Tagpsychiatry

Reading of the Week: Less & Less – Psychiatrists & Psychotherapy; Also, Transgender Individuals & Care (Psych Services) and Digital Mental Health (ANZJP)

From the Editor

“For much of the 20th century, psychotherapy was viewed as synonymous with psychiatry and was the primary treatment modality employed by outpatient psychiatrists.” 

Daniel Tadmon and Dr. Mark Olfson (both of Columbia University) observe this in a new paper. But times have changed; has the practice of psychiatry moved away from psychotherapy?

This week, there are three selections. The first is a new paper from The American Journal of Psychiatry that looks at psychotherapy provided by US psychiatrists. Drawing on decades of data, Tadmon and Olfson find: “While a small group of psychiatrists (11% – 15%) continued to provide psychotherapy in all patient visits, in the 2010s, about half of psychiatrists did not provide psychotherapy at all, and those who provided psychotherapy in some patient visits came to do so more and more rarely.” We consider the paper and its implications.

Sorry Freud: most psychiatrists don’t practice psychotherapy

In the second selection, Dr. June Sing Hong Lam and his co-authors consider the mental health experiences of transgender individuals. In a Psychiatric Services paper, they draw on administrative databases focusing on both ED visits and hospitalizations. They conclude: “This study found that transgender individuals presenting for acute mental health care were more likely to experience marginalization than cisgender individuals and to present to acute care with different diagnostic patterns.”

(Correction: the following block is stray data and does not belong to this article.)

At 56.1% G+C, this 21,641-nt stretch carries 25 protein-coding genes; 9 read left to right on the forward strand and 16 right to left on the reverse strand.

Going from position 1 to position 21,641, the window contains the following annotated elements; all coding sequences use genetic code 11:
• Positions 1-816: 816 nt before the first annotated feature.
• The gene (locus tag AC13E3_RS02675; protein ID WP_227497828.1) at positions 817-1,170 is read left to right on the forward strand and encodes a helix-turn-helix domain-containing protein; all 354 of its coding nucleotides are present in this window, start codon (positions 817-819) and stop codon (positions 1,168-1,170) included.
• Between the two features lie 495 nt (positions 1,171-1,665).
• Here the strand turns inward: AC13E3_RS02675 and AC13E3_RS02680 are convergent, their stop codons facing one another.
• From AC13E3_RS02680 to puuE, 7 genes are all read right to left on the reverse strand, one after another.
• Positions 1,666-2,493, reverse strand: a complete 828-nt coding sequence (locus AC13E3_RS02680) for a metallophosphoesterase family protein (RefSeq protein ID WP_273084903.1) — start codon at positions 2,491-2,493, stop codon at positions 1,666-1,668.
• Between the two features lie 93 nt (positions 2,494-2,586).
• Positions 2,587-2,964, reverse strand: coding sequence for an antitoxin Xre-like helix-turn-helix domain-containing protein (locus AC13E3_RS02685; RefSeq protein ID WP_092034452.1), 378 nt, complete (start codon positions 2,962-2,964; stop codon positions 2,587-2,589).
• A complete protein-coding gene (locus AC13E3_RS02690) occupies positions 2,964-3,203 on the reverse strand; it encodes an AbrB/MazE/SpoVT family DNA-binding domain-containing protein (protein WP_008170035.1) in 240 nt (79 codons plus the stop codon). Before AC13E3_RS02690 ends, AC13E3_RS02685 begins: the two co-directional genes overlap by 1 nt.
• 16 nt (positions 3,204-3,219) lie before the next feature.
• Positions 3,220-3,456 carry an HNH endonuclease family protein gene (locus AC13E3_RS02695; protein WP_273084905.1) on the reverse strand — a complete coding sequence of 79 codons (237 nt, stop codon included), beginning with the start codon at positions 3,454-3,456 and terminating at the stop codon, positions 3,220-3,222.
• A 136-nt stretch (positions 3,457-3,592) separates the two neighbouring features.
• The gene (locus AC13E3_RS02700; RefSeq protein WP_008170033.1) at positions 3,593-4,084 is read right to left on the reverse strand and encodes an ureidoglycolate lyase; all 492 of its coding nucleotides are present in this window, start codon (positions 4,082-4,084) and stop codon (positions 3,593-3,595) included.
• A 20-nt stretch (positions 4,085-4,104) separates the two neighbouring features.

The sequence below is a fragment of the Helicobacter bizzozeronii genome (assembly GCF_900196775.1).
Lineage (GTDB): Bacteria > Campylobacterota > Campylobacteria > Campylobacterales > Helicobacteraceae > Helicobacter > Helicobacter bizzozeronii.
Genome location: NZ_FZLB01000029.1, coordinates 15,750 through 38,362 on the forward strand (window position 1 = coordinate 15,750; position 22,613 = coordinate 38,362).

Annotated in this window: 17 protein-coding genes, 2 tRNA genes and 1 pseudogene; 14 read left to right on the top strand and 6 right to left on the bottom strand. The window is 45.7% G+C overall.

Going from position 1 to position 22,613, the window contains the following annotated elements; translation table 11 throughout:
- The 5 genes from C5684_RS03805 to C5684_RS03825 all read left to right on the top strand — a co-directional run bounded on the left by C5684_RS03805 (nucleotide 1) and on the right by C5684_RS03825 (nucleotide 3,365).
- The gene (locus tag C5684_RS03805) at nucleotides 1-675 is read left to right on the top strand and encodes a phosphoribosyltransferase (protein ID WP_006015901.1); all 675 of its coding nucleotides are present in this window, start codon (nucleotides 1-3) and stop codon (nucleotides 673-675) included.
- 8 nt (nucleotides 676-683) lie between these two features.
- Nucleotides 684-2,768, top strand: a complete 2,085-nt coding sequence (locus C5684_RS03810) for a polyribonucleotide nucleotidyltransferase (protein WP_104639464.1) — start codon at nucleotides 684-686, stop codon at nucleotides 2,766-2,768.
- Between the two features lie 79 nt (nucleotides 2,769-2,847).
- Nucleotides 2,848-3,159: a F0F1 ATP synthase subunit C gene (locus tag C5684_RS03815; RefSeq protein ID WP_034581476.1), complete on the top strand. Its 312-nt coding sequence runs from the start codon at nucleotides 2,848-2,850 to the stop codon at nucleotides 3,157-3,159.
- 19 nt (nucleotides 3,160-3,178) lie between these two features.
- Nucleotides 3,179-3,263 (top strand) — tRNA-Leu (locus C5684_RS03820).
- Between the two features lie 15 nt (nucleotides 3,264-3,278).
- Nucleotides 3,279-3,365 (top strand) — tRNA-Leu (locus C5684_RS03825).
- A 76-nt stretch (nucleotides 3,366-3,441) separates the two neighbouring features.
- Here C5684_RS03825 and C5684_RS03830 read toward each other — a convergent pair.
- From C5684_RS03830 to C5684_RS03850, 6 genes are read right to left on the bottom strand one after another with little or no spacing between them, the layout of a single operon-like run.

Finally, in the third selection, Dr. Aswin Ratheesh and Mario Alvarez-Jimenez (both of the University of Melbourne) consider digital mental health and the post-pandemic world. In the Australian & New Zealand Journal of Psychiatry, they write about various problems (for instance, with digital privacy). Still, they see much potential: “Effective digital tools, especially when blended and responsive can radically improve the availability of mental health care in our corner of resource-rich, yet manpower-poor world.”

Please note that there will be no Reading next week.

DG

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Reading of the Week: Does Psychiatry Need Rebranding?

From the Editor

Is psychiatry in need of rebranding?

Time for a new name?

It’s easy to think about the incredible progress our field has made in the past decades: the rise of more evidence-based treatments; the fading of stigma; the political dialogue that has begun.

But is “psychiatry” holding psychiatry back? That is, is our old name cutting into our new reality.

In this week’s Reading, we take a look at a short but provocative blog that argues for a rebranding.

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Reading of the Week: Mindless Psychiatry?

Recently, a psychiatric study on first episodes of psychosis made front-page news. People seemed quite surprised by the finding: that treatment programs that emphasized lower doses of psychotropic drugs, along with individual psychotherapy, family education and a focus on social adaptation, resulted in decreased symptoms and increased wellness.

So begins a thoughtful essay considering the state of psychiatry.

This week’s Reading: “Psychiatry’s Mind-Brian Problem” by Dr. George Makari, which was published recently in The New York Times.

You can find the article here:

http://www.nytimes.com/2015/11/11/opinion/psychiatrys-mind-brain-problem.html?src=me

In this short essay, Dr. Makari, a professor of psychiatry at Weill Cornell Medical College, opens by contemplating the new American Journal of Psychiatry paper by Dr. John M. Kane et al., which shows that first-episode psychosis patients treated with more than just medications – individual psychotherapy and family education and a focus on social adaptation in the study – did better than those treated with just meds.

The real surprise… was that this was considered so surprising.

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